“It’s my party, and I’ll fall if I want to,” sang and kept its word. Although the weakened, gold seemed reluctant to take advantage of it.
Now that was a big decline in the dollar Index. What made gold yawn, and why is it declining today? Because it doesn’t want to rally.
I’ve been writing this over and over again, and yet I’ll write it once more. Markets don’t move in a straight line up or down, and periodic corrections are natural. However, the way markets interact during those corrections tells us a lot about what’s likely to take place next, at least in the case of some markets.
The USD Index declined quite visibly yesterday and in today’s overnight trading.
The key questions are: so what, and if that was completely unexpected.
Starting with the latter, it wasn’t unexpected. It’s something in tune with gold’s long-term chart.
When the weekly RSI (based on the weekly price changes) for the USD Index hit 70, I wrote the following:
Please note that the recent medium-term rally has been calmer than any major upswing witnessed over the last 20 years, where the USD Index’s RSI has hit 70. I marked the recent rally in the RSI with an orange rectangle, and I did the same with the second-least and third-least volatile of the medium-term upswings.
The sharp rallies in 2008 and 2014 were of much larger magnitudes. And in those historical analogies, the USD Index continued its surge for some time without suffering any material corrections. As a result, the short-term outlook is more of a coin flip. Consequently, the current decline is not unexpected; it’s rather normal.
I marked additional situations on the above chart with orange rectangles–these were the recent cases when the RSI based on the USD Index moved from very low levels to or above 70.
There was some corrective downswing in all three previous cases after the initial part of the decline, but once it was over–and the RSI declined somewhat–the big rally returned, and the USD Index moved to new highs.
I marked those declines in the RSI with blue rectangles, and I did the same thing for the current decline. As you can see, the size of the move lower is currently analogous to previous short-term corrections that were then followed by higher prices. This means that it’s quite likely over or very close to being over, and the medium-term rally can return any day now.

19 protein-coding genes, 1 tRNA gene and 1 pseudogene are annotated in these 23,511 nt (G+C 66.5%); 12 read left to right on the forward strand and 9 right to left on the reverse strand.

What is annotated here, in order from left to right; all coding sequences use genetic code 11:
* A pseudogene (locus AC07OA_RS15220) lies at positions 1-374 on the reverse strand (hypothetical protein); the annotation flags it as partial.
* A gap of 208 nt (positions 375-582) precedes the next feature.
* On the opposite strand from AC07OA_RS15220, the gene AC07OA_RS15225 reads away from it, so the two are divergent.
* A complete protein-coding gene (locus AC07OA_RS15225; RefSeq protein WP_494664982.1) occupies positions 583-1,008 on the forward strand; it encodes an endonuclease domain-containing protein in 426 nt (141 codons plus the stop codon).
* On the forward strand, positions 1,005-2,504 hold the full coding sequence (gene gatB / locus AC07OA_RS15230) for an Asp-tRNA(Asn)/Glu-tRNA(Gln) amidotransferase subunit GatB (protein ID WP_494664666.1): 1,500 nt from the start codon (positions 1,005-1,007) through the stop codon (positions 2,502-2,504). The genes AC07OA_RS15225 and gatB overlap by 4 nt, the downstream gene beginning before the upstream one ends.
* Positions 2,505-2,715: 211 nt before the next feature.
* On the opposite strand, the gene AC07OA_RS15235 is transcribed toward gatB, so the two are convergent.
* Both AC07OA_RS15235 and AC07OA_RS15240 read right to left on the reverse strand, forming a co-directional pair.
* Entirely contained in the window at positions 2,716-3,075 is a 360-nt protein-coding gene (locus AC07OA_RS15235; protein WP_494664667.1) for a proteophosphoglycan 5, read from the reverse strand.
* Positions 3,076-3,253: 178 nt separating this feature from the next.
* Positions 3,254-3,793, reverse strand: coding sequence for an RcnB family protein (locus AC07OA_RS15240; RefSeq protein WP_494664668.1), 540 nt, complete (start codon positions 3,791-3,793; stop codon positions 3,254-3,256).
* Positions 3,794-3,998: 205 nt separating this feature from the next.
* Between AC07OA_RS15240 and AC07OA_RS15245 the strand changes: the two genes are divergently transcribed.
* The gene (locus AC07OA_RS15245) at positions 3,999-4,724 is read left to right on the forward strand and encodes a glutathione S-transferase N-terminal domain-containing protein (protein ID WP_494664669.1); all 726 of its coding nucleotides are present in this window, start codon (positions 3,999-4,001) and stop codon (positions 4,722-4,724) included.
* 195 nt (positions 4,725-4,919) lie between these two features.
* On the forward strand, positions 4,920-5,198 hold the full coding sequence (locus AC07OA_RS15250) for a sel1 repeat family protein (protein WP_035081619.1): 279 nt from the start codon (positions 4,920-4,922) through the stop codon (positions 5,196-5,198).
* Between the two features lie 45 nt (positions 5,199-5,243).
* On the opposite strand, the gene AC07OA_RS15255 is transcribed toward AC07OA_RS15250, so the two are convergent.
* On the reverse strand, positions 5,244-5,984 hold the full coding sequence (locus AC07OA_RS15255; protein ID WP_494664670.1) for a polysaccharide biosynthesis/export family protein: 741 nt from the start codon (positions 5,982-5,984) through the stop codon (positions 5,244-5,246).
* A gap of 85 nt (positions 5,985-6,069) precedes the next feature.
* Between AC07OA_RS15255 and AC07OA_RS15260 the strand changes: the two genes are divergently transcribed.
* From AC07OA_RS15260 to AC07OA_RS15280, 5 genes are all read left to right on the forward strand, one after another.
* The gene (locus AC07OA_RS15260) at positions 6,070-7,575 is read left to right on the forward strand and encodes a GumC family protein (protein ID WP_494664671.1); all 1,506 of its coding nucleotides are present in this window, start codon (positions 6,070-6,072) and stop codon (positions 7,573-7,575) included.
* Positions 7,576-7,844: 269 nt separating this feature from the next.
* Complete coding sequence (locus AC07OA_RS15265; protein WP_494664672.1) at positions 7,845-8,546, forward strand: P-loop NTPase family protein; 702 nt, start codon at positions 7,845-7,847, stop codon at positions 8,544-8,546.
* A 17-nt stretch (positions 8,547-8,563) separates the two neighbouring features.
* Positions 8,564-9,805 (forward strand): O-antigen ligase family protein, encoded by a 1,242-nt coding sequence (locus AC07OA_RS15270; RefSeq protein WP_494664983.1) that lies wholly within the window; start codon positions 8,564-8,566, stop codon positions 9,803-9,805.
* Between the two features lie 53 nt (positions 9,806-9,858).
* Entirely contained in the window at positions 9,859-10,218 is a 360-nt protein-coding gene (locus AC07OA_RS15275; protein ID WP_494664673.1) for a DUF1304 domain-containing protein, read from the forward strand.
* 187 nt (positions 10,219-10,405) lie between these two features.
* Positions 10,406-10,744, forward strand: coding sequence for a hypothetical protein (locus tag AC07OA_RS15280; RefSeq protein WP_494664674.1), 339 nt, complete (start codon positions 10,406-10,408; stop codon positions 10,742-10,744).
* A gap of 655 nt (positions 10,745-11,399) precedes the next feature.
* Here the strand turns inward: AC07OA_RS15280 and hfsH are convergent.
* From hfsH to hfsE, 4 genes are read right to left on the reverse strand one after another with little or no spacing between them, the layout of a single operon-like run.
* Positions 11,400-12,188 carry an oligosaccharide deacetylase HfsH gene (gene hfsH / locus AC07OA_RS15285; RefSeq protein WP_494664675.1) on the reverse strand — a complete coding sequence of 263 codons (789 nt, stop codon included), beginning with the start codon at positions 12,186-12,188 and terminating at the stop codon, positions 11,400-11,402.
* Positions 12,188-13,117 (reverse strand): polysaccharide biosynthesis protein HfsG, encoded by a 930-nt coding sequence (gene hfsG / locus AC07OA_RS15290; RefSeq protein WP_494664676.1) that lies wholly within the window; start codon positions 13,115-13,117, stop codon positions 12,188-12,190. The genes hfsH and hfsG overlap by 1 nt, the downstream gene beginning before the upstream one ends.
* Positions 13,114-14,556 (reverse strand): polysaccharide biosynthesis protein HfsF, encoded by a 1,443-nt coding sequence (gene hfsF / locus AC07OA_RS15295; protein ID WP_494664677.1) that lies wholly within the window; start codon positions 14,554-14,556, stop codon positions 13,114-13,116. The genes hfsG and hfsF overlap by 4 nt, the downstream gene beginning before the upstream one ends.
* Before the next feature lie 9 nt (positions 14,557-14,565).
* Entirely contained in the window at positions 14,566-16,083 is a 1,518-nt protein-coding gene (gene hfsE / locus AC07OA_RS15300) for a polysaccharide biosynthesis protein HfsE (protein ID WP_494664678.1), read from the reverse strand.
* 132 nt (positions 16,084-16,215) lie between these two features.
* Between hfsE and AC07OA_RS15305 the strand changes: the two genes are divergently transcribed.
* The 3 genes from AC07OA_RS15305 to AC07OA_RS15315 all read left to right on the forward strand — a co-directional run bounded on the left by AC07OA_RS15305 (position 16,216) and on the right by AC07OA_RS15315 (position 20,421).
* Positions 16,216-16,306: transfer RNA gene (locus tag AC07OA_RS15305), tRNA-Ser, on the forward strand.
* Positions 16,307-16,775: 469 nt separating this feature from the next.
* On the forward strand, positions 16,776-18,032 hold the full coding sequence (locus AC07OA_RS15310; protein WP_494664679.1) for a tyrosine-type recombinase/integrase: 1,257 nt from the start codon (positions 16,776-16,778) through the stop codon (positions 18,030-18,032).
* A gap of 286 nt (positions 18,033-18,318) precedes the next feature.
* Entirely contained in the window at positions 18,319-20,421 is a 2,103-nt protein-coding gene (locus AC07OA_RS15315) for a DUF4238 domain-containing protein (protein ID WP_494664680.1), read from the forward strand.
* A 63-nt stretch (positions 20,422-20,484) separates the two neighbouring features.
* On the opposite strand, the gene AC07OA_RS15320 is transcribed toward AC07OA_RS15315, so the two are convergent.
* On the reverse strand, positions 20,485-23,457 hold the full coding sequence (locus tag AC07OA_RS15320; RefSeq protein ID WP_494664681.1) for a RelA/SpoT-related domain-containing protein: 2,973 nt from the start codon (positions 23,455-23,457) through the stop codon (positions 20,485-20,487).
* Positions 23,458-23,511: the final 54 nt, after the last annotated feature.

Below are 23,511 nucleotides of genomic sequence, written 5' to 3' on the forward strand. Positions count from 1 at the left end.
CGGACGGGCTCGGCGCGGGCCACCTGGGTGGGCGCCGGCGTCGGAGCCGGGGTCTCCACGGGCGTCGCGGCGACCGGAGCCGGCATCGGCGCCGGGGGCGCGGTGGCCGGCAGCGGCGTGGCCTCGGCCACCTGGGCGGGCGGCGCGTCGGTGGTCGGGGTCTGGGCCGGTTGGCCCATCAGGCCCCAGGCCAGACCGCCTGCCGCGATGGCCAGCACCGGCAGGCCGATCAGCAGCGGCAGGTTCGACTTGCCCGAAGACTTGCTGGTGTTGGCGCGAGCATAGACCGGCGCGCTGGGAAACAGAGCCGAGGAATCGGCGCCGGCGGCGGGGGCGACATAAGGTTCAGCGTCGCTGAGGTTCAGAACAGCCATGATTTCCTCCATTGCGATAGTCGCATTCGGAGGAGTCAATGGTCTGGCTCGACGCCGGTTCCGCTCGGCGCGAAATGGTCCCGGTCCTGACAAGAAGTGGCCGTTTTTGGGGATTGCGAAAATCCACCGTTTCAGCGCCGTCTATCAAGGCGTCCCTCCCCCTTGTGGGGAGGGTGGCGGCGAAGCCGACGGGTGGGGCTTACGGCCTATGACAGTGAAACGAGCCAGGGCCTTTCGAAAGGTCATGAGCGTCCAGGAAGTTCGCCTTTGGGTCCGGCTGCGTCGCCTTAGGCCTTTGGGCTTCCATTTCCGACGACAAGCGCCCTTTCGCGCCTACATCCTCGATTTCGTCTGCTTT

Moving back to USD’s short-term chart, we see that the USD Index just (in overnight trading, so the move is not even close to being confirmed) moved a little below USDX’s rising support line based on the previous June and October 2021 lows. At the same time, the USDX is slightly below its late-2020 top and slightly above its November 2021 top.
In light of the situation on the long-term USDX chart (as discussed above), this combination of support levels is likely to trigger a rebound and the continuation of the medium-term rally.
At the beginning of 2021, I wrote that the year was likely to be bullish for the USD Index, and my forecast for gold (and the rest of the precious metals sector) was bullish – against that of almost every one of my colleagues.
The USD Index ended 2021 about 6% higher, gold was down about 3.5%, silver was down almost 12%, the GDX ETF(NYSE:) was down by about 9.5%, and the Junior Gold Miners ETF (NYSE:) (a proxy for junior mining stocks, my primary tool for shorting the precious metals sector in 2021–I wasn’t shorting gold at any point in 2021) was down by about 21%.
What about this year? It’s a tough call to say how the entire year will go, but it seems to me that the USD Index will move higher, and we’ll see both in the PMs: a massive decline and then a huge rally. It’s very likely to be a year to remember for anyone interested in trading gold, silver, and/or mining stocks and/or investing in them.
Let’s get back to the current situation.
The USD Index declined to fresh 2022 lows – well below the previous January lows and also below the December and late-November lows. How did gold respond?
Gold rallied – but just by a mere $8.80. While gold got close to its early-January high, it didn’t manage to move above it. 2022 is still a down year for gold. Also, gold is clearly below its November 2021 highs, when it was trading close to $1,900.
Is gold showing strength here?
Gold is showing the opposite of strength. It’s weak and unwilling to react to the USD’s weakness. That’s exactly what I want to see as a bearish indication if I plan on entering a short position in the precious metals sector or when I’m timing an exit of a long position, or as a confirmation of a bearish narrative in general.
So, yes, of course, I want to say that yesterday’s rally in gold was a bearish development. That’s the case because gold should have rallied so much more, given what happened in the USD Index. Today’s overnight action makes the bearish case even clearer. The USDX is down a bit, but gold is down too, anyway. It simply doesn’t want to rally. Gold wants to decline instead.
Mining stocks and silver behaved similarly to gold yesterday – they didn’t move to, let alone above, their previous 2022 highs. Consequently, they confirm the indications for the gold vs. USD dynamic – they don’t point to something else.
Summing up, the outlook for , gold, and mining remains bearish for the medium term, and this week’s rally seems to be nothing more than a counter-trend breather.